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F-16s from the South Carolina Air National Guard, shown here during a recent exercise in Sweden, are part of US Southern Command's effort to bolster relations with Colombia as American adversaries reach out to nations in the region. Air National Guard photo by Capt. Rebecca Roodhouse.

US Southern Command chief Adm. Craig Faller this week argued for daily US presence in his region to push back against Chinese, Russian, and Iranian influence, saying American military operations need to continue alongside efforts to train local troops.

At a July 9 Senate Armed Services emerging threats and capabilities subcommittee hearing, Faller pointed to recent collaboration between the South Carolina National Guard and the Colombian military as an example of enduring partnerships that can strengthen the Southern Hemisphere.

“Our strategic bomber force and F-16 fighter aircraft from the South Carolina Air National Guard are training with the very capable Colombian Air Force,” Faller said. “This mission takes place in conjunction with the 100th anniversary of Colombia's air force and builds interoperability and readiness … in the face of regional and global challenges.”

In May, the South Carolina National Guard said it planned to participate in two large events in Colombia this summer, including sending four F-16s to an air show in Rionegro. Finance Colombia reported a B-52 bomber would also fly over the F-AIR Colombia air show this week. The state’s adjutant general and the commander of the South Carolina ANG’s 169th Fighter Wing also met with the Colombian defense chief and local Army and Air Force leaders this spring.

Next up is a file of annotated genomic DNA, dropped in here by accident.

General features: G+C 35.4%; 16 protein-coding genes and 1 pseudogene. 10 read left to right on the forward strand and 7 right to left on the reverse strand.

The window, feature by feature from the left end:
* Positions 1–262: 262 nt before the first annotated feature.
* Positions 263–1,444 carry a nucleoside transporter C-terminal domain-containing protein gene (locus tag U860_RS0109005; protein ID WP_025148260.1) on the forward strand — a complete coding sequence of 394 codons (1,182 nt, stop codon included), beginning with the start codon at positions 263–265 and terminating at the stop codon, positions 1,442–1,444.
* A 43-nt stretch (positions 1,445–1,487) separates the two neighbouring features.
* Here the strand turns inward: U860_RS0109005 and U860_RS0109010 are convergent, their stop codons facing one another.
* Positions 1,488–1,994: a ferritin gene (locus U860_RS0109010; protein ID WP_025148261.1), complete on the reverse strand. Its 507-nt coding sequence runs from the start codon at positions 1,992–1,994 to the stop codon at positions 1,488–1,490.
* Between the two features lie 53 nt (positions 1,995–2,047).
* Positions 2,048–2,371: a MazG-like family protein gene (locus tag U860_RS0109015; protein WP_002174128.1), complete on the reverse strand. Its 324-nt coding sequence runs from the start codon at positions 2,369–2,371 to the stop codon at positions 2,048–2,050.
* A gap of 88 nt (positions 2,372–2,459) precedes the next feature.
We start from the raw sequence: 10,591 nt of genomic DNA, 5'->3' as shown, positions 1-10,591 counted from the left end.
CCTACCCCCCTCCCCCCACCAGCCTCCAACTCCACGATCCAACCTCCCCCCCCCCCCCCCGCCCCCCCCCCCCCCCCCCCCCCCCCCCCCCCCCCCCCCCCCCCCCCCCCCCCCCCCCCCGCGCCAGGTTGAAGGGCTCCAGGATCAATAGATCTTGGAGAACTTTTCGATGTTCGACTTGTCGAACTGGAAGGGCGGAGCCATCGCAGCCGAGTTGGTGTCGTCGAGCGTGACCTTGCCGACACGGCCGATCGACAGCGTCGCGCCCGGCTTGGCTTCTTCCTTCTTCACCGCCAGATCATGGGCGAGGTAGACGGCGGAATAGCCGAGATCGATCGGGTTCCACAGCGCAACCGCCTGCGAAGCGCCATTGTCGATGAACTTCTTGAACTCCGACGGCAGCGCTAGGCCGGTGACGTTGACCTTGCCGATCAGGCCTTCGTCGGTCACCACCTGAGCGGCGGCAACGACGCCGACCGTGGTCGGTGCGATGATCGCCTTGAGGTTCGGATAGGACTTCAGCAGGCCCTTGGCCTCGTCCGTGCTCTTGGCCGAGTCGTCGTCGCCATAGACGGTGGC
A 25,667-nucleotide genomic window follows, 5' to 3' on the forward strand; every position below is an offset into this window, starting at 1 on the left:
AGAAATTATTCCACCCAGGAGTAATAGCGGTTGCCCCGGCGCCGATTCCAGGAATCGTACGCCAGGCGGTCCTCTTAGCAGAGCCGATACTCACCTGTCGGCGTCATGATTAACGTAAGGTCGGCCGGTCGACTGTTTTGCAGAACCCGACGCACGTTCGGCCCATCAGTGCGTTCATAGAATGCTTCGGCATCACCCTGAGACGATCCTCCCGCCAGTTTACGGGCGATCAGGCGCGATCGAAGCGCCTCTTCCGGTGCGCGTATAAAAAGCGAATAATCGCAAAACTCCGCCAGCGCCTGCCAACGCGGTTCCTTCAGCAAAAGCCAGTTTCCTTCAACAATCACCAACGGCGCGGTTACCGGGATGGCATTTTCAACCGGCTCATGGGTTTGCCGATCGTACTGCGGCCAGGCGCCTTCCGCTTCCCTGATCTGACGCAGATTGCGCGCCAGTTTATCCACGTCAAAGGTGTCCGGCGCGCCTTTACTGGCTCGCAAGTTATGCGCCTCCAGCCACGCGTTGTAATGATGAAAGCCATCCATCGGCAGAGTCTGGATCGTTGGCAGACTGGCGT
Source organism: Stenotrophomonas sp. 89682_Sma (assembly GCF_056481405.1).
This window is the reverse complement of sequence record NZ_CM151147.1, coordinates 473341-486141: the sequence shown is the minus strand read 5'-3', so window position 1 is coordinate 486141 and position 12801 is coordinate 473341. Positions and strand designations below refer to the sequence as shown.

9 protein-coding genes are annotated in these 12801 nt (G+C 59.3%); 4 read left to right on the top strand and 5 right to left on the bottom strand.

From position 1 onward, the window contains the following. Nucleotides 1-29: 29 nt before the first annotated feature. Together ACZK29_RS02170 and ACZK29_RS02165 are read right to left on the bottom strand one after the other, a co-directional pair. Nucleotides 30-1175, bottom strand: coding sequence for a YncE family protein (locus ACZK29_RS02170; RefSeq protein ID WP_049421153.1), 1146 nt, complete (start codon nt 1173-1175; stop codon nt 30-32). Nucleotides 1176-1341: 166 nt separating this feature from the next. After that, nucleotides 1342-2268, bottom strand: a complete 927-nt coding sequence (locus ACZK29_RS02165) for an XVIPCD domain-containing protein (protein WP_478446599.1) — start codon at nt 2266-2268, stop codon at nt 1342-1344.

Partner nations in the SOUTHCOM region are asking to bolster their military relationships with the US as China tries to sweeten new partnerships with perks like Spanish-language training in Beijing, Faller said. Along with Colombia, he noted the Pentagon is also beefing up outreach to Brazil to ward off America’s adversaries.

“It’s up to us to deliver [training equipment and exercises] in a way that’s relevant, and also provides a return on investment for American taxpayers,” Faller said. “It begins with intelligence-sharing and education, frankly, at a person-to-person level and a mil-to-mil level. We enhance each other’s situational awareness, strengthen our understanding of the opportunities and challenges, and work on education, both in their schools and in ours.”

Maintaining other countries’ willingness to stick with the US instead of turning to foreign militaries is the right path forward, and Congress should fund more seats for foreign service members at American military schools, Faller added. He said SOUTHCOM could grow its share of that spending—which he said sits around $100 million across the Defense Department—from $11 million to $18 million, and see an outsized return on investment.

Faller also noted the Navy plans to provide a Littoral Combat Ship to the command in October to boost regional seapower and said more intelligence, surveillance, and reconnaissance assets would help to monitor the unrest in Venezuela as well as global counternarcotics operations.